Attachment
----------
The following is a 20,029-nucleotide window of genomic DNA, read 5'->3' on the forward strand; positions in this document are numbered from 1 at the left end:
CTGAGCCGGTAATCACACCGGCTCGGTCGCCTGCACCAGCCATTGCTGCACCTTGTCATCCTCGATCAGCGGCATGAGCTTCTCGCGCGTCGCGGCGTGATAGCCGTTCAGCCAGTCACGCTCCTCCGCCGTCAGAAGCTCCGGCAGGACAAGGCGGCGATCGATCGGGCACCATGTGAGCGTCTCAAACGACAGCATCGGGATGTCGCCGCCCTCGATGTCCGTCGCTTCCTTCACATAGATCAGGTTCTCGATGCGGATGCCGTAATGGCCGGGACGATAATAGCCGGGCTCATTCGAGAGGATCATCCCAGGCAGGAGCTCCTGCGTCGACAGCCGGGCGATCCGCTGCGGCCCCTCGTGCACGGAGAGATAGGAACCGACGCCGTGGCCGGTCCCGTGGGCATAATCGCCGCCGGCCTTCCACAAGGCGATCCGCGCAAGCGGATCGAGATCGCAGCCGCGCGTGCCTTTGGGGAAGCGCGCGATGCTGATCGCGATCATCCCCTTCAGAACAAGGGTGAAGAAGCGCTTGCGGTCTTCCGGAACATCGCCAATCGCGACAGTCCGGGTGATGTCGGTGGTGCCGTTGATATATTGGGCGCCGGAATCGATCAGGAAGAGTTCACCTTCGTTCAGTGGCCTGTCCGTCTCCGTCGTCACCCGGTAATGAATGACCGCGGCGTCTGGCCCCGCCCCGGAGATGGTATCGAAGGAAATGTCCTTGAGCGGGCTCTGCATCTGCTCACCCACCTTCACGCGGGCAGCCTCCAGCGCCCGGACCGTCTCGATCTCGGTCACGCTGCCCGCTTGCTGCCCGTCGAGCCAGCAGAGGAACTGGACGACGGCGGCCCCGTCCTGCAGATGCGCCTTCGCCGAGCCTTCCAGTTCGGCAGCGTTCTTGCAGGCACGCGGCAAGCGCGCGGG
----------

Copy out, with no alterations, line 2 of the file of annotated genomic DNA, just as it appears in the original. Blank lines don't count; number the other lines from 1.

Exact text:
CTGAGCCGGTAATCACACCGGCTCGGTCGCCTGCACCAGCCATTGCTGCACCTTGTCATCCTCGATCAGCGGCATGAGCTTCTCGCGCGTCGCGGCGTGATAGCCGTTCAGCCAGTCACGCTCCTCCGCCGTCAGAAGCTCCGGCAGGACAAGGCGGCGATCGATCGGGCACCATGTGAGCGTCTCAAACGACAGCATCGGGATGTCGCCGCCCTCGATGTCCGTCGCTTCCTTCACATAGATCAGGTTCTCGATGCGGATGCCGTAATGGCCGGGACGATAATAGCCGGGCTCATTCGAGAGGATCATCCCAGGCAGGAGCTCCTGCGTCGACAGCCGGGCGATCCGCTGCGGCCCCTCGTGCACGGAGAGATAGGAACCGACGCCGTGGCCGGTCCCGTGGGCATAATCGCCGCCGGCCTTCCACAAGGCGATCCGCGCAAGCGGATCGAGATCGCAGCCGCGCGTGCCTTTGGGGAAGCGCGCGATGCTGATCGCGATCATCCCCTTCAGAACAAGGGTGAAGAAGCGCTTGCGGTCTTCCGGAACATCGCCAATCGCGACAGTCCGGGTGATGTCGGTGGTGCCGTTGATATATTGGGCGCCGGAATCGATCAGGAAGAGTTCACCTTCGTTCAGTGGCCTGTCCGTCTCCGTCGTCACCCGGTAATGAATGACCGCGGCGTCTGGCCCCGCCCCGGAGATGGTATCGAAGGAAATGTCCTTGAGCGGGCTCTGCATCTGCTCACCCACCTTCACGCGGGCAGCCTCCAGCGCCCGGACCGTCTCGATCTCGGTCACGCTGCCCGCTTGCTGCCCGTCGAGCCAGCAGAGGAACTGGACGACGGCGGCCCCGTCCTGCAGATGCGCCTTCGCCGAGCCTTCCAGTTCGGCAGCGTTCTTGCAGGCACGCGGCAAGCGCGCGGG